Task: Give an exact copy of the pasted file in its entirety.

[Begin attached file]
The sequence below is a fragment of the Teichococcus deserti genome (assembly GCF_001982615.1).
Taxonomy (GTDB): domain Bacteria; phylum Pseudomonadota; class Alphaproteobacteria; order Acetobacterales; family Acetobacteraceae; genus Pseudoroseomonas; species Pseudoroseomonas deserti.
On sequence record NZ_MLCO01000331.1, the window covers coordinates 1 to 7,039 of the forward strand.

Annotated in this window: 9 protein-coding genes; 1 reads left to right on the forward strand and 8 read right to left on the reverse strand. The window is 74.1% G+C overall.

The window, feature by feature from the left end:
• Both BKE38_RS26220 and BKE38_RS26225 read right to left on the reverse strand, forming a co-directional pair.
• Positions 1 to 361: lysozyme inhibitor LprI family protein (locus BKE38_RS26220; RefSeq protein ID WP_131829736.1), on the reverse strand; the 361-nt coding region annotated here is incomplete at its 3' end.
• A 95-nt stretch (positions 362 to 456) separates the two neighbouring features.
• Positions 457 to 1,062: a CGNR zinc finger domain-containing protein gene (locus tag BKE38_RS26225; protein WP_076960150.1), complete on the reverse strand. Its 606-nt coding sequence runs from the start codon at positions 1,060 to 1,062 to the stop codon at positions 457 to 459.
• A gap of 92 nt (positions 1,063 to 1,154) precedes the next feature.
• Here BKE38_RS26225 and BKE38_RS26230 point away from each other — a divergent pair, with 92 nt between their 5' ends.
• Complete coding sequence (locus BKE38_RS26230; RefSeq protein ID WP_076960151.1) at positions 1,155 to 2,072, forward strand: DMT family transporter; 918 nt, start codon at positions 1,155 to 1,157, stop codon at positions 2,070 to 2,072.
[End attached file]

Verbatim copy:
The sequence below is a fragment of the Teichococcus deserti genome (assembly GCF_001982615.1).
Taxonomy (GTDB): domain Bacteria; phylum Pseudomonadota; class Alphaproteobacteria; order Acetobacterales; family Acetobacteraceae; genus Pseudoroseomonas; species Pseudoroseomonas deserti.
On sequence record NZ_MLCO01000331.1, the window covers coordinates 1 to 7,039 of the forward strand.

Annotated in this window: 9 protein-coding genes; 1 reads left to right on the forward strand and 8 read right to left on the reverse strand. The window is 74.1% G+C overall.

The window, feature by feature from the left end:
• Both BKE38_RS26220 and BKE38_RS26225 read right to left on the reverse strand, forming a co-directional pair.
• Positions 1 to 361: lysozyme inhibitor LprI family protein (locus BKE38_RS26220; RefSeq protein ID WP_131829736.1), on the reverse strand; the 361-nt coding region annotated here is incomplete at its 3' end.
• A 95-nt stretch (positions 362 to 456) separates the two neighbouring features.
• Positions 457 to 1,062: a CGNR zinc finger domain-containing protein gene (locus tag BKE38_RS26225; protein WP_076960150.1), complete on the reverse strand. Its 606-nt coding sequence runs from the start codon at positions 1,060 to 1,062 to the stop codon at positions 457 to 459.
• A gap of 92 nt (positions 1,063 to 1,154) precedes the next feature.
• Here BKE38_RS26225 and BKE38_RS26230 point away from each other — a divergent pair, with 92 nt between their 5' ends.
• Complete coding sequence (locus BKE38_RS26230; RefSeq protein ID WP_076960151.1) at positions 1,155 to 2,072, forward strand: DMT family transporter; 918 nt, start codon at positions 1,155 to 1,157, stop codon at positions 2,070 to 2,072.